Libri di Desmond Morris - libri Johan & Levi Editore

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Desmond Morris

author
Johan & Levi
Famous zoologist and ethologist as well as one of the best-known faces on British television. His numerous best-sellers on animal and human behaviour include The Naked Ape (1967), translated into 28 different languages, Manwatching: A Field Guide to Human Behaviour (1978) and The Artistic Ape (2013). He lives in Oxford. His other great passion is painting and he is indeed one of the last surviving Surrealists with an oeuvre of over 2,500 works, the subject of 8 monographic studies, since 1948. Translations of his Lives of the Surrealists (2018) and Cats in Art (2018) have been published by Johan & Levi.

Author's books

An artist undertaking a portrait cannot but consider the pose to be given to the subject. Standing, sitting or reclining? What feelings will the expression convey? Will the arms be folded or busy performing some apotropaic rite? While a portrait unquestionably strikes us first and foremost for the quality of the painting and the sitter’s identity, every gesture, expression and posture of the body actually constitutes a key to a casket in which we can discover traces of the lifestyle of a particular historical period and legacies of cultures distant in time and space. And who could be better able than Desmond Morris to take up the challenge of recounting the history of body language in such a way as to delight the reader? Combining his two personae, the ethologist and Surrealist painter, he guides us on an extraordinary exploration of the postures that have attracted the attention of art lovers for centuries, from Roman statuary all the way to Pop Art. We thus discover why Napoleon was always portrayed hand-in-waistcoat and sovereigns often with one foot towards the viewer. And while it is true that gestures like shaking the fist are universal, sticking out the tongue out can be interpreted as a manifestation of demonic nature or simple childish impertinence depending on the period involved. With brilliant insight, Morris tells us how artists have given shape in their works to the changes involving social habits and conventions over the centuries. In doing so, he encounters surprising similarities and eternal recurrences, rediscovering long-forgotten gestures and shedding new light on masterpieces regarded as more familiar.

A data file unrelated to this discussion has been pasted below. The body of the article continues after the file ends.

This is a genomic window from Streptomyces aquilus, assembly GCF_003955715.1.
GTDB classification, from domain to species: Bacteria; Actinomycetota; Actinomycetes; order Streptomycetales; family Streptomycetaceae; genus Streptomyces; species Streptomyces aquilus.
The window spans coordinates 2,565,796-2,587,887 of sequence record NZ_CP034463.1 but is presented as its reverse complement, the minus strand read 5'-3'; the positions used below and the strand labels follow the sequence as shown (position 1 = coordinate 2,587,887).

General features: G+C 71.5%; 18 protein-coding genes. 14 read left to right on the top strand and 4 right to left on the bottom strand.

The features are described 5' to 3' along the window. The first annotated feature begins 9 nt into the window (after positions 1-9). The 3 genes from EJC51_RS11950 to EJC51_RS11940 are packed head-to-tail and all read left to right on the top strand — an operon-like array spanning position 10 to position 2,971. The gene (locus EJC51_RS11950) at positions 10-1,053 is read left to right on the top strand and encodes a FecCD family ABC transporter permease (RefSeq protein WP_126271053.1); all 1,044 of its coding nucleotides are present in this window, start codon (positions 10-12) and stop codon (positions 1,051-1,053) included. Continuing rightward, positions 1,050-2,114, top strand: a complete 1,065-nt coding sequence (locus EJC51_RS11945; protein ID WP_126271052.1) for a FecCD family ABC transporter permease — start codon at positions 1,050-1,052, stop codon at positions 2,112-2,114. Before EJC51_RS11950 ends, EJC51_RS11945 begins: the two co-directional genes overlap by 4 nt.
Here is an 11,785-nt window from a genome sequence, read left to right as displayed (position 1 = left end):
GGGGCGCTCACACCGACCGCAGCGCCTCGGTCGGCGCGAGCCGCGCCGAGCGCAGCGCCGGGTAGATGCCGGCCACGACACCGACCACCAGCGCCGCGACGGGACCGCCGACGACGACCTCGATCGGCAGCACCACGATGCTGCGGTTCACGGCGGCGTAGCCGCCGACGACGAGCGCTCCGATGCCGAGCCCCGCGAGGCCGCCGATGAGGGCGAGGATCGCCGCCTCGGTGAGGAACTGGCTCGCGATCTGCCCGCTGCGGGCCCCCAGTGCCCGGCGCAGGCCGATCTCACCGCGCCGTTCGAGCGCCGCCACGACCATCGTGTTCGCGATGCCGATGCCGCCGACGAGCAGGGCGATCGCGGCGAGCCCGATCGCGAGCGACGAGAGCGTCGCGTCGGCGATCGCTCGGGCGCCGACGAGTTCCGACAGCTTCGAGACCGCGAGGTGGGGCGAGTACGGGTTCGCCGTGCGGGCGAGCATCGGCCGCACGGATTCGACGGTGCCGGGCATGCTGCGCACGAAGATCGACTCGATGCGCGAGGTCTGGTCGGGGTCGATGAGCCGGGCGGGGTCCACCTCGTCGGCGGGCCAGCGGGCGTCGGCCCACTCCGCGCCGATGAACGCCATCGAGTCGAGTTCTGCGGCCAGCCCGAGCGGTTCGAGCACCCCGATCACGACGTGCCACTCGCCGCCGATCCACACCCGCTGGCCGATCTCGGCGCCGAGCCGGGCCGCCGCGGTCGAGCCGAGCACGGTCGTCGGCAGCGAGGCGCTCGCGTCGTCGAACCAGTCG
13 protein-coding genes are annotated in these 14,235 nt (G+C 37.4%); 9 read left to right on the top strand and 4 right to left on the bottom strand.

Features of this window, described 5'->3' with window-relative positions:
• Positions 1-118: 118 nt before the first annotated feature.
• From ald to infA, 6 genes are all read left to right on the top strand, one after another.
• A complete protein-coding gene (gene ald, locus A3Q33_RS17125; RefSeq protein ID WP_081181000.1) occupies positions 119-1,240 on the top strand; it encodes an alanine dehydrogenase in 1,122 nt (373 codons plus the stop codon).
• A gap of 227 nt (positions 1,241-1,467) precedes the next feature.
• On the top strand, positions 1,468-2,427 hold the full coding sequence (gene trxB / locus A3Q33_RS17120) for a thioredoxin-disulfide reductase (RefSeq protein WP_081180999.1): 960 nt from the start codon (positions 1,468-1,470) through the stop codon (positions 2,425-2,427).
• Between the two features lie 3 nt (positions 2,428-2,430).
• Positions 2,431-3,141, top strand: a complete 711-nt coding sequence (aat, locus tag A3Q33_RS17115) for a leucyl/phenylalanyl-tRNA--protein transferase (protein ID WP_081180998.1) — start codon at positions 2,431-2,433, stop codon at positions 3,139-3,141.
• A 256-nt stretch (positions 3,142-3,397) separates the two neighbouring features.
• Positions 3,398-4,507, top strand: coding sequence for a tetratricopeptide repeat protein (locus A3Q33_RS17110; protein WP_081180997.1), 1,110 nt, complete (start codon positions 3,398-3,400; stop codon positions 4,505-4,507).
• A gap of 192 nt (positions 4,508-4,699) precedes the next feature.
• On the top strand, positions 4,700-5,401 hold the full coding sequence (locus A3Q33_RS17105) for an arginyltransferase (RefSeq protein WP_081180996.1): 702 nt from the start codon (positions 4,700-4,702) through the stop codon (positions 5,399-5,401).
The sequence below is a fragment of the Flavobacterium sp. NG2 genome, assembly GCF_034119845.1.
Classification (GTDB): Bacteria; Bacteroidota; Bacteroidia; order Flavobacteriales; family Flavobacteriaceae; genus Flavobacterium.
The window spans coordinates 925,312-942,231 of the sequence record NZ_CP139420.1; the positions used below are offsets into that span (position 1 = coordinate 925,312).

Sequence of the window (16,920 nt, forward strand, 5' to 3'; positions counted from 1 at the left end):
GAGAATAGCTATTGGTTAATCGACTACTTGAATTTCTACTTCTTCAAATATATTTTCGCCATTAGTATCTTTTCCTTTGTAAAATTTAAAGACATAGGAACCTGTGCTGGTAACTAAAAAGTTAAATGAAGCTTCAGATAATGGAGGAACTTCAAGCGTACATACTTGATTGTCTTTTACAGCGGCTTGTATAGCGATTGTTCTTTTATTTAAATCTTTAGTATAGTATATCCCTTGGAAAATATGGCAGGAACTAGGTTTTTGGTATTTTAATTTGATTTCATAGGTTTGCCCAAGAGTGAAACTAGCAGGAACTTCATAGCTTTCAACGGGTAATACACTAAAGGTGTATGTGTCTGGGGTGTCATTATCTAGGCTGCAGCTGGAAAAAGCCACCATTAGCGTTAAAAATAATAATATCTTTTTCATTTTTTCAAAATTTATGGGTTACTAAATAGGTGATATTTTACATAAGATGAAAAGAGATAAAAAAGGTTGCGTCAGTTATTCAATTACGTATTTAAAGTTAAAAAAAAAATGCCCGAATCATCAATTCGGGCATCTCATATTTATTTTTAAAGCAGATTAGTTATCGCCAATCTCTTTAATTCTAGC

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In posa

L'arte e il linguaggio del corpo

Desmond Morris

pages: 320 pages